Posted on Nov 26, 2008

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When i need to change the timing chain in a cavalier 1998

Posted on Sep 13, 2008

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  • Chevrolet Master
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There is not enough space here to give the procedure, you will need to buy a service manual.

Posted on Jul 28, 2008

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SOURCE: i need to know how to replace a timing chain on a

Hi this should be a 2.4 engine correct take it from me i'm a GM tech this is not a do it yourself job
1 tooth out can cause damage
sorry about the bad news

Posted on May 04, 2009

c17hydro
  • 2984 Answers

SOURCE: Timing Chain Cover, Chain, Sprockets, replacement

2.2L VIN 4 To Remove:

  1. Remove or disconnect the following:
    • Drive belt.
    • Drive belt tensioner.
    • Alternator.
    • Power steering pump. Place the pump aside with the lines attached.
  2. Lift the vehicle.
  3. Remove or disconnect the following:
    • Oil pan.
    • Crankshaft pulley and hub.
    • Timing cover bolts.
    • Timing cover. If necessary, tap with a rubber mallet to loosen the cover.
  4. Clean the mating surfaces.
To Install:
  1. Install or connect the following:
    • Timing cover gasket.
    • Timing cover and the bolts. Tighten the bolts to 11 Nm (97 in. lbs.).
    • Crankshaft pulley hub and the crankshaft pulley.
    • Oil pan.
  2. Lower the vehicle.
  3. Install or connect the following:
    • Power steering pump.
    • Alternator.
    • Drive belt tensioner.
    • Drive belt.

Posted on Aug 30, 2009

MNfisherman
  • 11896 Answers

SOURCE: timing chain noise 2005 cavalier 2.2 ecotec

Just the guide is probably making the noise. So either a new guide or a new chain. I would start with guide first, unless chain looks loose or cruddy

Posted on Sep 16, 2009

  • 101 Answers

SOURCE: timing chain replacement

Go to your local Library and you can probably get great help there if your gonna do this ur self and if u don't want to spend money on a manual for ur car and even that might not have what u need.

Posted on Oct 02, 2009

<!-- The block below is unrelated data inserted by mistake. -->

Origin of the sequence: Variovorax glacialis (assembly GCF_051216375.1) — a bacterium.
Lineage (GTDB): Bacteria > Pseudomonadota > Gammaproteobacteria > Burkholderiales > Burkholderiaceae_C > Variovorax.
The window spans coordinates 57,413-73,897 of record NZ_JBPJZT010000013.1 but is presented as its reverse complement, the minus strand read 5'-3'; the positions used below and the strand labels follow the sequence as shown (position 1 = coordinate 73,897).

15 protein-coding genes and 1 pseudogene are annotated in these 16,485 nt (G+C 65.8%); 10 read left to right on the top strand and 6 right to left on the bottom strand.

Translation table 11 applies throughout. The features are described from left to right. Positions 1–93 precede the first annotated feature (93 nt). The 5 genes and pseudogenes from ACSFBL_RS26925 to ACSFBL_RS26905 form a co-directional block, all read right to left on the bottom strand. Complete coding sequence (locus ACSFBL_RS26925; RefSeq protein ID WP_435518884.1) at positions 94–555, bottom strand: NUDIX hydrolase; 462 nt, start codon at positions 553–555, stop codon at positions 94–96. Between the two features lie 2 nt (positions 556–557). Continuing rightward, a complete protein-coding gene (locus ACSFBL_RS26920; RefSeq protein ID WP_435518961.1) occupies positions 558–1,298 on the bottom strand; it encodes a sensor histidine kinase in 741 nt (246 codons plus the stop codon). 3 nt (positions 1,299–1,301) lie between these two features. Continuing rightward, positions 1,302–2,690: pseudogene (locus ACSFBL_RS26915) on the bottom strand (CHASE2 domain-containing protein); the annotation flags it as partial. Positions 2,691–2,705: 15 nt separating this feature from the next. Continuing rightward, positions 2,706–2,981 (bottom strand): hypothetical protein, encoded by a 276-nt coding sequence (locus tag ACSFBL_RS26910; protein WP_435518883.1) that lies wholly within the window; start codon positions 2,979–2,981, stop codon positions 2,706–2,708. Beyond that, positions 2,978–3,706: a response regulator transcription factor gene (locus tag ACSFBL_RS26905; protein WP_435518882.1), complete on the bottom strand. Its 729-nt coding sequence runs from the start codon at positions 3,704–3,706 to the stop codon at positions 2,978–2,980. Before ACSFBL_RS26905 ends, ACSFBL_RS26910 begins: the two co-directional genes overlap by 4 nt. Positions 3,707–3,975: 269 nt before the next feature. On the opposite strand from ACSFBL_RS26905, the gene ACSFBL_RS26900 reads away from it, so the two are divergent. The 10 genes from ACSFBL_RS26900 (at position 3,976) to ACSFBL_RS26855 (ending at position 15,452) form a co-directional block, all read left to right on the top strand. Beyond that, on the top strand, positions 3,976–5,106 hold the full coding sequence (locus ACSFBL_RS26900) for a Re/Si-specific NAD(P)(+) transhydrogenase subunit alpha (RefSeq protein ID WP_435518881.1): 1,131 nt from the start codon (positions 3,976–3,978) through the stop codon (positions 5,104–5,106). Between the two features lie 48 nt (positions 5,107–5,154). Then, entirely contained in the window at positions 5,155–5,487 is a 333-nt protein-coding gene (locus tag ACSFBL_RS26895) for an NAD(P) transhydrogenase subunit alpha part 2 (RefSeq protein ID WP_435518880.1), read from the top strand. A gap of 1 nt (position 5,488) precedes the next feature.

• 5 Answers

SOURCE: timing chain replacement

Easy. Nissan almost always ran on timing chains esp the trucks. You will not have to worry abt changing the timing chain ( if ever ) to usually at least 250,000 or 300,000. I seldomly have heard on anyone changing them though.

Posted on Oct 12, 2009

6ya6ya
  • 2 Answers

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Posted on Jan 02, 2017

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What is the scheduled maintenence requirement for a timing belt on a 2005 chevy cavalier?


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Just the guide is probably making the noise. So either a new guide or a new chain. I would start with guide first, unless chain looks loose or cruddy

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2 Answers

How to replace a timing chain 2000 chevy cavalier


I am familiar with that vehicle but generally with timing chain replacement, the engine needs full access for pulley and cover removal and in some cases the cylinder head requires removal.
Generally timing chains last so that they only need replacement at engine overhaul and it is not an economic proposition to have to replace a chain unless some relative degree of engine work is also required at that time. 

Engine timing chains generally have a tensioner on them which maintains tension, but some chains can wear significantly and cause timing cover to be "ground away" because of "slop".

If the engine is making the noisy rattle of the timing chain against the cover etc, I would schedule a top overhaul (head, machine, test and valve grind) with the chain replacement dependent on mileage with the degree of action.

Some simple simplex timing chains (type of chain similar to motor bike chain) may be replaced without dismantling the engines but I would expect your chain would be a "duplex" dual sprocket type, these are most common. 
These chains are not generally expensive but replacing them can involve a fair amount of work. 

Good Luck and hope this helps, Others will have different ideas.